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The Future of Tidal Power in the UK

Electricity pylon coming out of the sea
Author: Samuel Beckingham
Updated: Nov 01, 2023
5 minutes read

Advocates of renewable technologies have been pushing for tidal power for a long time. The constantly shifting tides present a largely untapped reserve of kinetic energy that has the potential to propel renewable electricity generation into the 21st century and beyond. As the UK is an island nation, it’s not unreasonable to think that at least some progress should have been made in this field.

What is Tidal Power?

The Earth’s tides are controlled by the gravitational pull of the Moon. As the elliptical orbit completes its cycle, the sea is pulled and released from its grip, which then causes waves to crash against shores. Tidal power works by harnessing the energy of this movement, either through floating constructions or underwater turbines that are driven by the sea.

Tidal power is not a new concept, but it has huge prospects as it’s much more predictable than solar and wind power. As water is almost 1,000 times denser than air, there is a stronger potential to be able to collect more energy from this source. Unlike other renewable technologies, tidal power can be deployed reliably day and night.

Is Tidal Technology Bad for the Environment?

It’s not yet fully understood how destructive tidal power might be for the environment. As the technology hasn’t been widely deployed around the world, there isn’t huge amounts of data in this area. From what has been used in the past, there are certain issues that need to be addressed.

Dams and barrages limit the flow of water, which not only changes the concentration of salt, but can cause fish to become trapped in turbine blades. The general saltiness of the water can have unintended consequences on wildlife, as can blocking aquatic life from being in one place or another.

There is also the possibility that larger structures can kill flora and fauna, but also change the salinity of the water and disrupt levels of sediment. The noise generated from large turbines, for example, can be enough to keep wildlife away from potential feeding areas. As such, any technologies deployed need to be sympathetic to the environment.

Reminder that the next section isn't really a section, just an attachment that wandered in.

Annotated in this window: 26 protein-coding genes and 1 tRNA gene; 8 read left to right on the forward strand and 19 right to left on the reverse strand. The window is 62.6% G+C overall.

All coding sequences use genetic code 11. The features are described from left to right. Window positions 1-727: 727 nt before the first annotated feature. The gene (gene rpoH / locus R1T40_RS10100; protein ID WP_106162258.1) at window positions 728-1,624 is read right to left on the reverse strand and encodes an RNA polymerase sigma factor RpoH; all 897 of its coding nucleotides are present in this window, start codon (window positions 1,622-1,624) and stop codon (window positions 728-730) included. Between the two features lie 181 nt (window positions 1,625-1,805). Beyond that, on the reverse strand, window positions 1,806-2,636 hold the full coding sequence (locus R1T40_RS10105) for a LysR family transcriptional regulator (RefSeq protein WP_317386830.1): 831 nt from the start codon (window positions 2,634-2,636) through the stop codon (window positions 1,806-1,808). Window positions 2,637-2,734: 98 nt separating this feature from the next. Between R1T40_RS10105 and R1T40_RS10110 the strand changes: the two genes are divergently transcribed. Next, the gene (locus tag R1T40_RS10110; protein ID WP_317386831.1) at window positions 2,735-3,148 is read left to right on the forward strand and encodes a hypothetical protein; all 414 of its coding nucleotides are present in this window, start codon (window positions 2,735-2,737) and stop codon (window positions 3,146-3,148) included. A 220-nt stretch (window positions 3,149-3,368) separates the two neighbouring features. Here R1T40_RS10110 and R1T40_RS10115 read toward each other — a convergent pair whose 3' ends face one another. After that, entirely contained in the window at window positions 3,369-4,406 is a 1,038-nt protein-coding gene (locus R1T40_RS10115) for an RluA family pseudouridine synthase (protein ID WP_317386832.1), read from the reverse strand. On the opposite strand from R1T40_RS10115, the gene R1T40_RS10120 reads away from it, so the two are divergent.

What Tidal Projects are Currently Available in the UK?


The Scottish company has deployed the biggest tidal array with 16m blades. Acting like an underwater wind turbine, these sit on the seabed and spin as the water currents flow past. Four of them are currently in operation.

Orbital Marine Power

The Orbital O2 is said to be the most powerful tidal turbine in the world. Its 680 tonne design floats on the surface of the water, safely moored to the seabed. Dual rotors are lowered into the water and produce enough electricity to power 2,000 homes.


Along the coasts of the Faroe Islands, Minesto has come up with an underwater kite design called the Dragon. Able to swim through the water like a kite flies through the air, it harnesses the power of the tide through kinetic spinning movements through a figure of eight motion. It’s also tied to the seabed.

Why Hasn’t Tidal Power Been Deployed at a Larger Scale?

There are environmental concerns with tidal technology, but another issue tends to be the limits to suitable locations. These are mostly remote areas and are usually submerged. While the turbines in these designs don’t spin fast enough to become a threat to sealife, they still generate noise, which can scare them off.

Another barrier is the ongoing maintenance, which tends to be trickier than other technologies. As the sea can be a harsh environment to work in, parts and systems can corrode more quickly, especially on account of the salty water wreaking havoc on metals.

Finally, there is always a cost involved. Tidal power tends to be on the more expensive side than solar and wind power. As the prices of solar panels and wind turbines have fallen by 89% and 70% respectively from 2009 and 2019, there is the expectation that as the tidal industry grows, a similar pattern would be seen with tidal power.

What’s the Potential for Tidal Power?

There have been previous studies to suggest that tidal power has the potential to power 11% of the UK’s electricity demand. Providing that enough support for national projects is in place, there is no reason why the country can’t rely on this technology. It’s hoped that secured funding from the government will help propel the tidal industry for the next 20 years.

The government has provided funding for several tidal stream projects in the UK, and these have the added bonus of being paid higher rates than other forms of electricity generation. An inflated price of £198 per megawatt hour is being offered for these projects, which is much higher than the £90/MWh for nuclear power, £52/MWh for onshore wind, and £47/MWh for solar.

How Can I Generate Power Renewably?

Even if you live on the coast, you probably won’t be permitted to install an underwater turbine to power your home. Your best bet is to make use of solar panels on your property. Despite generating the most amount of energy throughout the summer months, they still work throughout the winter and on cloudy days.

If you’d like to be part of the renewable movement and reduce your reliance on the national grid and energy companies, why not use the button below to find out how much you’d pay for a local solar installation?